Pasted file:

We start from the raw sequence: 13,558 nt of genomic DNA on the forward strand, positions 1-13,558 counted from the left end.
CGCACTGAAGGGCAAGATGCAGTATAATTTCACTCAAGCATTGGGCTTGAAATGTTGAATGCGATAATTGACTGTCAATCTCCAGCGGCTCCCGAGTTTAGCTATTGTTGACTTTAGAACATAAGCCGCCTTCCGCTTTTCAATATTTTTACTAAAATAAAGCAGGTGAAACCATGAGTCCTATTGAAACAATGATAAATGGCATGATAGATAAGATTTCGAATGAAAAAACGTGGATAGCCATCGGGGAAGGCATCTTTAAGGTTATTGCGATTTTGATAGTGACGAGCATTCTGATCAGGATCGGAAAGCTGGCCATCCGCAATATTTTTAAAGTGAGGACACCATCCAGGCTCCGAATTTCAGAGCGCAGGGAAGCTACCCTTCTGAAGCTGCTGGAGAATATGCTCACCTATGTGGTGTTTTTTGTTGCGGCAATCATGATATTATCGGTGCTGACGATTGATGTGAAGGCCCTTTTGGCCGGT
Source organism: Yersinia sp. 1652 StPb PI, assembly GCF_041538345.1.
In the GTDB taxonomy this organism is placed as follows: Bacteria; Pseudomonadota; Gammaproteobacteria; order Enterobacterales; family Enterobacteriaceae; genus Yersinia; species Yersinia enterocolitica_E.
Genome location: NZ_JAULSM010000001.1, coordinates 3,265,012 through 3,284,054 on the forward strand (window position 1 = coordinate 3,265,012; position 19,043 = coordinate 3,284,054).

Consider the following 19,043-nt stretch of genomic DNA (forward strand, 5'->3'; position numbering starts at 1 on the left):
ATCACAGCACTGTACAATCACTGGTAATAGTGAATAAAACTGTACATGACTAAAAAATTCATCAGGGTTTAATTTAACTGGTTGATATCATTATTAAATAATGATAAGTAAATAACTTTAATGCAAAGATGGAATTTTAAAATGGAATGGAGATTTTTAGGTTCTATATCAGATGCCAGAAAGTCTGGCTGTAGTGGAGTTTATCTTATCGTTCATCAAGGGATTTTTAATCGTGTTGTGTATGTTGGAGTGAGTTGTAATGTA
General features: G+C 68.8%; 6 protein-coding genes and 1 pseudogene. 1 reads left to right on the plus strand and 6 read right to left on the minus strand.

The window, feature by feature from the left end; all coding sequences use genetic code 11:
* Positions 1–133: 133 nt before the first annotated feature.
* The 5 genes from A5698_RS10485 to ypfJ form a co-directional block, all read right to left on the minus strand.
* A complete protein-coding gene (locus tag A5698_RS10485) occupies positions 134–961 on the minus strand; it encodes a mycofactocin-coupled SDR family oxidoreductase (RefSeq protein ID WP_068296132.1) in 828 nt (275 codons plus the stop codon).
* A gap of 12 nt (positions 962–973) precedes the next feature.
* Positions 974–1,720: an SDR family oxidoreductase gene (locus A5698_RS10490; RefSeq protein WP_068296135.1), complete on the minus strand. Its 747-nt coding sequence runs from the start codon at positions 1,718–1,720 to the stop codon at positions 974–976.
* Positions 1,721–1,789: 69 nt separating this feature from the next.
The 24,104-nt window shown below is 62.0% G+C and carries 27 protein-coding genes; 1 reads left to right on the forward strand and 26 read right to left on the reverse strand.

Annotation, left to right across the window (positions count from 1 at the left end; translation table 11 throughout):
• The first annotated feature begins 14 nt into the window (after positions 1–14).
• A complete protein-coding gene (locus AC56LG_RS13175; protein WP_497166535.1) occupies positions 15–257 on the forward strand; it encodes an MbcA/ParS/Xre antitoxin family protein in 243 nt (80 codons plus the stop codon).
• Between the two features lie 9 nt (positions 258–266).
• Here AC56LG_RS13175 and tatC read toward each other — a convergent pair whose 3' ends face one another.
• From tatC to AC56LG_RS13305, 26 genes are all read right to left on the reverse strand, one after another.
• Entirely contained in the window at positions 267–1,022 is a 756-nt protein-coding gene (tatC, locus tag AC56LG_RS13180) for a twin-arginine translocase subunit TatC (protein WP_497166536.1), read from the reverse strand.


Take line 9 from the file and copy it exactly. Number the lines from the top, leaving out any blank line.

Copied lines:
The window, feature by feature from the left end; all coding sequences use genetic code 11: